Most Parents Unaware of New CDC Flu Vaccination Guidelines for Childrens
At a time when childhood obesity is a major topic everywhere you look, we must be sure not to overlook another problem that child-care specialists are concerned about. Today parents need to be concerned with both ends of the spectrum regarding weight, health and body image.
“Not only are our kids increasingly too fat, they are also too thin or trying hard to be,” says Carolyn Costin M.A., M.Ed., director of The Eating Disorder Center of California and the Monte Nido Treatment Center. She finds herself working with younger and younger people these days; kids who have problems with hating their bodies and either not eating enough or resorting to tactics such as vomiting to get rid of unwanted calories for fear of getting fat.
She says kids as young as six complain about stomachs that stick out or brag excitedly about having the chicken pox because it means going to bed without dinner which means less calories. Kids see their moms dieting and they want to diet too, even if they don’t need to.
Recovered from anorexia nervosa herself, Costin has been helping others in both outpatient and residential settings recover from these disorders for almost 30 years. In her book, “Your Dieting Daughter,” written to help anyone raising a child today in this “Thin is In” world, she tries to help people understand the mind set of those with eating disorders. Her own patients helped her develop a list of ten common thought patterns those suffering from eating disorders commonly have. She calls this list “The Thin Commandments” and tells parents they can use this as a checklist to help determine if their daughter (or even son) has a problem.
* The Thin Commandments
1. If you aren’t thin you aren’t attractive.
2. Being thin is more important than being healthy.
3. You buy clothes, cut your hair, take laxatives, starve yourself. Do anything to make yourself look thinner.
4. Thou shall not eat without feeling guilty.
5. Thou shall not eat fattening food without punishing yourself afterwards.
6. Thou shall count calories and restrict intake accordingly.
7. What the scale says is the most important thing.
8. Losing weight is good. Gaining weight is bad.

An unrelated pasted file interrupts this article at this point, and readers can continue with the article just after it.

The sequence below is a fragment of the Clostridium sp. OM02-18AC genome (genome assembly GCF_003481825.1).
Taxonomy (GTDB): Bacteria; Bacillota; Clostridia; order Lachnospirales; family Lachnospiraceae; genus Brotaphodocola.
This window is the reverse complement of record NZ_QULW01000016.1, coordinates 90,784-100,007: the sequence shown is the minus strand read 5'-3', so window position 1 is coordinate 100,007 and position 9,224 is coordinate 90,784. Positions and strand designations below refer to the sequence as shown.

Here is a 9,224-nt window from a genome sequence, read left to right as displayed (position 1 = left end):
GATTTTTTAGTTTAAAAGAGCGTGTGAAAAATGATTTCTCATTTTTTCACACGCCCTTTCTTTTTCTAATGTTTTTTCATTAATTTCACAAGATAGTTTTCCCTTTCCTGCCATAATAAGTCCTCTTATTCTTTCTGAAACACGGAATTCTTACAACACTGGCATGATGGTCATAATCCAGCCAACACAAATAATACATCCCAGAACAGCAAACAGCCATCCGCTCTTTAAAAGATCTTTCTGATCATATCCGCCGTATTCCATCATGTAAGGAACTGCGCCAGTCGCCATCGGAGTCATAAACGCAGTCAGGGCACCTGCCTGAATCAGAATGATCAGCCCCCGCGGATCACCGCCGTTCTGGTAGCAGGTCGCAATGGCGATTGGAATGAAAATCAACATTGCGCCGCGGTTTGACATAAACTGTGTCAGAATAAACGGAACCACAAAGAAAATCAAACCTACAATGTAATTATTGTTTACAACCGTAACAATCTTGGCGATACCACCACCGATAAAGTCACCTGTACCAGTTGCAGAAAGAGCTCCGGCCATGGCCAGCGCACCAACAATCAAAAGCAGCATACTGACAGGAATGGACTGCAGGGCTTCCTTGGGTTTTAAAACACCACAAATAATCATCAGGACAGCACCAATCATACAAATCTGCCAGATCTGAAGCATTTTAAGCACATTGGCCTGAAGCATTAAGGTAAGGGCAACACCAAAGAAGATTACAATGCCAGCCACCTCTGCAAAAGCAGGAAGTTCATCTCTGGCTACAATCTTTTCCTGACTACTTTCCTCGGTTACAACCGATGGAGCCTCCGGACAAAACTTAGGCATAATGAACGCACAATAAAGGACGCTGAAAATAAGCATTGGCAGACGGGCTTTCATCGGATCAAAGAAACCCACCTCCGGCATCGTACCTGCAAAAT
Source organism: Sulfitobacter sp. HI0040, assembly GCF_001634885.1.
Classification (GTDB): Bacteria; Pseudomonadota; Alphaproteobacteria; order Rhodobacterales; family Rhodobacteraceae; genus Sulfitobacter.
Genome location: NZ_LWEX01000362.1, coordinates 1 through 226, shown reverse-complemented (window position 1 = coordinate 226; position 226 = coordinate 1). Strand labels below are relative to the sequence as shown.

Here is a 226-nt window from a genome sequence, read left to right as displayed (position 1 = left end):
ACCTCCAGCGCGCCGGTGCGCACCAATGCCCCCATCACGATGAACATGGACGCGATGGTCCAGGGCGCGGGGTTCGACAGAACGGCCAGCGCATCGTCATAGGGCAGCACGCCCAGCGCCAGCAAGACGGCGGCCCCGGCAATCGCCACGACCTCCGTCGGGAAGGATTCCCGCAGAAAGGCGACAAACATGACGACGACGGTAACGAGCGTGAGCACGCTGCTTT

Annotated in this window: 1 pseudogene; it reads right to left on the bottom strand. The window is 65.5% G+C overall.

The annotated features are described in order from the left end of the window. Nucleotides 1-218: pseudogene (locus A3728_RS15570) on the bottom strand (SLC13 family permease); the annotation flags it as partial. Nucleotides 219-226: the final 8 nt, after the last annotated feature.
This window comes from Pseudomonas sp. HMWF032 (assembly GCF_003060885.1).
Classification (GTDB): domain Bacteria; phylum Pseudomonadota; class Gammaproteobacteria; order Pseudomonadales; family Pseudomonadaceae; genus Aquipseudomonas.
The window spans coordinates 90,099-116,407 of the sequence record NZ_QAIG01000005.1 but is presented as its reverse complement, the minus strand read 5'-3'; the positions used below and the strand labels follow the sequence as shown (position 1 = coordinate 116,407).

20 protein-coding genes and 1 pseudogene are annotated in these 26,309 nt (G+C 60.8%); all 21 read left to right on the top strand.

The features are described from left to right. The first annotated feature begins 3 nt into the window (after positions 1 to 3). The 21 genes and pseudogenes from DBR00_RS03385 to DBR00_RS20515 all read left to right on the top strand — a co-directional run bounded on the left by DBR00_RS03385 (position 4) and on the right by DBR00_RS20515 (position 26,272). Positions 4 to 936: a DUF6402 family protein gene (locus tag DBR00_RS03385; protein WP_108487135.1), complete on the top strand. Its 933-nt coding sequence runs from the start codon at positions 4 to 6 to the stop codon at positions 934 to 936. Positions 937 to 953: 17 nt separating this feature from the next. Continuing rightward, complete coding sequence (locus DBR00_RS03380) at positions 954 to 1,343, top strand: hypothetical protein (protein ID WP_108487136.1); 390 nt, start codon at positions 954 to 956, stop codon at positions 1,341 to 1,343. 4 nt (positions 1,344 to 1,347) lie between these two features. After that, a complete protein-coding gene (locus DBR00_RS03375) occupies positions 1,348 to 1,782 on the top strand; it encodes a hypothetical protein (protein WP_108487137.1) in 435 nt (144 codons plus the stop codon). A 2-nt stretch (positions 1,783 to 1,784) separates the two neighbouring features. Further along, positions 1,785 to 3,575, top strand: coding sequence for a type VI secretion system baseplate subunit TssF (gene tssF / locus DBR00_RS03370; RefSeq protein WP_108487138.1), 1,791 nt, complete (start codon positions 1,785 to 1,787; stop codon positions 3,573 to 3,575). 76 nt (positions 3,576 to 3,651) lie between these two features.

9. You can never be too thin.
10. Being thin and not eating are signs of true will power and success.
“If these commandments are a way of life for a child or anyone, this is evidence of a serious problem and a potentially life threatening illness,” says Costin. “One of the things that is so difficult to understand is the dedication to thinness beyond reason. I know how hard it is to comprehend how someone could relentlessly pursue something that is killing her and ruining her family.”
Eating disorder recovery is a long-term process. Treatment, including therapy, nutritional counseling and medical monitoring, is extremely expensive with therapy generally extending for well over five years. Research shows that it can take up to six or more years for full recovery to take place. Families have sold their homes to pay for treatment.
Depending on the severity of the illness, treatment for these conditions can be handled in various ways:
* Outpatient: Individual, family or group therapy sessions take place in a therapist’s or other professional’s office – usually conducted one to three times a week.
* Inpatient: 24 hour care in a hospital setting which can be a medical or psychiatric facility or both. Usually this is short term for stabilization purposes.
* Partial Hospitalization or Day Treatment: Some programs offer treatment three to six days a week, with varying hours and services.
Residential: Residential programs which are highly structured can substitute for the more sterile hospital setting when 24 hour care is necessary or useful in interrupting the eating disorder symptoms. Many of these programs, like Monte Nido and its sister facility Rain Rock in Eugene Oregon, offer treatment very similar to a hospital inpatient program but in a more relaxed environment and natural serene setting.
Eating disorders have the highest death rate of any mental illness. In the United States, conservative estimates indicate that after puberty, anywhere from 5 to 10 million girls and women and 1 million boys and men are struggling with eating disorders. This illness is real.
Costin often laments that young girls today are lacking in any training or ability to place a value on the more soulful aspects of life. She spends time with her patients helping reconnect them to what is sacred and to something bigger than themselves. Girls increasingly spend time on self absorption and criticism, and find themselves with only one acceptable and easy to focus on goal…”I am a success if I am thin.”
Parents can get some good advice and gain understanding that can greatly help in dealing with these very difficult problems in Carolyn Costin’s books: “Eating Disorder Sourcebook” and “Your Dieting Daughter.” Log on to www.montenido.com or CarolynCostin.com to learn more.